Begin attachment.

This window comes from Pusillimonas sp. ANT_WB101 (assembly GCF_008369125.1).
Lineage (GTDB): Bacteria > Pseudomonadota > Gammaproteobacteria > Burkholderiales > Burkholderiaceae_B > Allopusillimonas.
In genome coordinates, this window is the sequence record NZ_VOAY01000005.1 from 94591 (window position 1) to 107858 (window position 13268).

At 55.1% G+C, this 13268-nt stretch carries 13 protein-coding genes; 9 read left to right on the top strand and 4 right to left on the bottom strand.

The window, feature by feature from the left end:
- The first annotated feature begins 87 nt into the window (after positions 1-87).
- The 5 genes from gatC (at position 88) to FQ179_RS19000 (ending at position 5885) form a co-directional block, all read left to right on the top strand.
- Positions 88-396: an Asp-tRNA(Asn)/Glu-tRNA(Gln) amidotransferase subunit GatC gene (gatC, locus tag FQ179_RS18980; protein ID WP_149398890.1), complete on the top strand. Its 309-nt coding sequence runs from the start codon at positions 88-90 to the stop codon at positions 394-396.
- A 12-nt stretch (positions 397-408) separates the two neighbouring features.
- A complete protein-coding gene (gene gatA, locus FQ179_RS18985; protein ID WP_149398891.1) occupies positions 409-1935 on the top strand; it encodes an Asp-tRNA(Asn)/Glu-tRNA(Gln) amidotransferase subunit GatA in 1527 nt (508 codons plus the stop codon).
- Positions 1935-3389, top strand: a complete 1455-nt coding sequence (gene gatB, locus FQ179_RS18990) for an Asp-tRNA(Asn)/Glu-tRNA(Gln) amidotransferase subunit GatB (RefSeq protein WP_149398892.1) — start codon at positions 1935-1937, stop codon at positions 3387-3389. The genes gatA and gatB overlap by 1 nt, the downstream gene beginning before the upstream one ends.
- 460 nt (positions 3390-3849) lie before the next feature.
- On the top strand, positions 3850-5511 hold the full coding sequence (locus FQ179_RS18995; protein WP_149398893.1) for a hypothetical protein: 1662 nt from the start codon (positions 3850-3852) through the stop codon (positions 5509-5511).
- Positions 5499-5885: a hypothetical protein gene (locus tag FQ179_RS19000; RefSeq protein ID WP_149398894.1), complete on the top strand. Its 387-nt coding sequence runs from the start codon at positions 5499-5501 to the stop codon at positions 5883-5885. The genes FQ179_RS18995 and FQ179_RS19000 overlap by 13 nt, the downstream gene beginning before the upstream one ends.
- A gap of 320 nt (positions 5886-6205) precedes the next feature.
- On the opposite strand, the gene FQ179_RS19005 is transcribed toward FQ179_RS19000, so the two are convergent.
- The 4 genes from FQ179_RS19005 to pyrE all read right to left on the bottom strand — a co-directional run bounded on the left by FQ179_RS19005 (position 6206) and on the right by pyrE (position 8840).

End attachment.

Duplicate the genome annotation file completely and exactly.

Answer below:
This window comes from Pusillimonas sp. ANT_WB101 (assembly GCF_008369125.1).
Lineage (GTDB): Bacteria > Pseudomonadota > Gammaproteobacteria > Burkholderiales > Burkholderiaceae_B > Allopusillimonas.
In genome coordinates, this window is the sequence record NZ_VOAY01000005.1 from 94591 (window position 1) to 107858 (window position 13268).

At 55.1% G+C, this 13268-nt stretch carries 13 protein-coding genes; 9 read left to right on the top strand and 4 right to left on the bottom strand.

The window, feature by feature from the left end:
- The first annotated feature begins 87 nt into the window (after positions 1-87).
- The 5 genes from gatC (at position 88) to FQ179_RS19000 (ending at position 5885) form a co-directional block, all read left to right on the top strand.
- Positions 88-396: an Asp-tRNA(Asn)/Glu-tRNA(Gln) amidotransferase subunit GatC gene (gatC, locus tag FQ179_RS18980; protein ID WP_149398890.1), complete on the top strand. Its 309-nt coding sequence runs from the start codon at positions 88-90 to the stop codon at positions 394-396.
- A 12-nt stretch (positions 397-408) separates the two neighbouring features.
- A complete protein-coding gene (gene gatA, locus FQ179_RS18985; protein ID WP_149398891.1) occupies positions 409-1935 on the top strand; it encodes an Asp-tRNA(Asn)/Glu-tRNA(Gln) amidotransferase subunit GatA in 1527 nt (508 codons plus the stop codon).
- Positions 1935-3389, top strand: a complete 1455-nt coding sequence (gene gatB, locus FQ179_RS18990) for an Asp-tRNA(Asn)/Glu-tRNA(Gln) amidotransferase subunit GatB (RefSeq protein WP_149398892.1) — start codon at positions 1935-1937, stop codon at positions 3387-3389. The genes gatA and gatB overlap by 1 nt, the downstream gene beginning before the upstream one ends.
- 460 nt (positions 3390-3849) lie before the next feature.
- On the top strand, positions 3850-5511 hold the full coding sequence (locus FQ179_RS18995; protein WP_149398893.1) for a hypothetical protein: 1662 nt from the start codon (positions 3850-3852) through the stop codon (positions 5509-5511).
- Positions 5499-5885: a hypothetical protein gene (locus tag FQ179_RS19000; RefSeq protein ID WP_149398894.1), complete on the top strand. Its 387-nt coding sequence runs from the start codon at positions 5499-5501 to the stop codon at positions 5883-5885. The genes FQ179_RS18995 and FQ179_RS19000 overlap by 13 nt, the downstream gene beginning before the upstream one ends.
- A gap of 320 nt (positions 5886-6205) precedes the next feature.
- On the opposite strand, the gene FQ179_RS19005 is transcribed toward FQ179_RS19000, so the two are convergent.
- The 4 genes from FQ179_RS19005 to pyrE all read right to left on the bottom strand — a co-directional run bounded on the left by FQ179_RS19005 (position 6206) and on the right by pyrE (position 8840).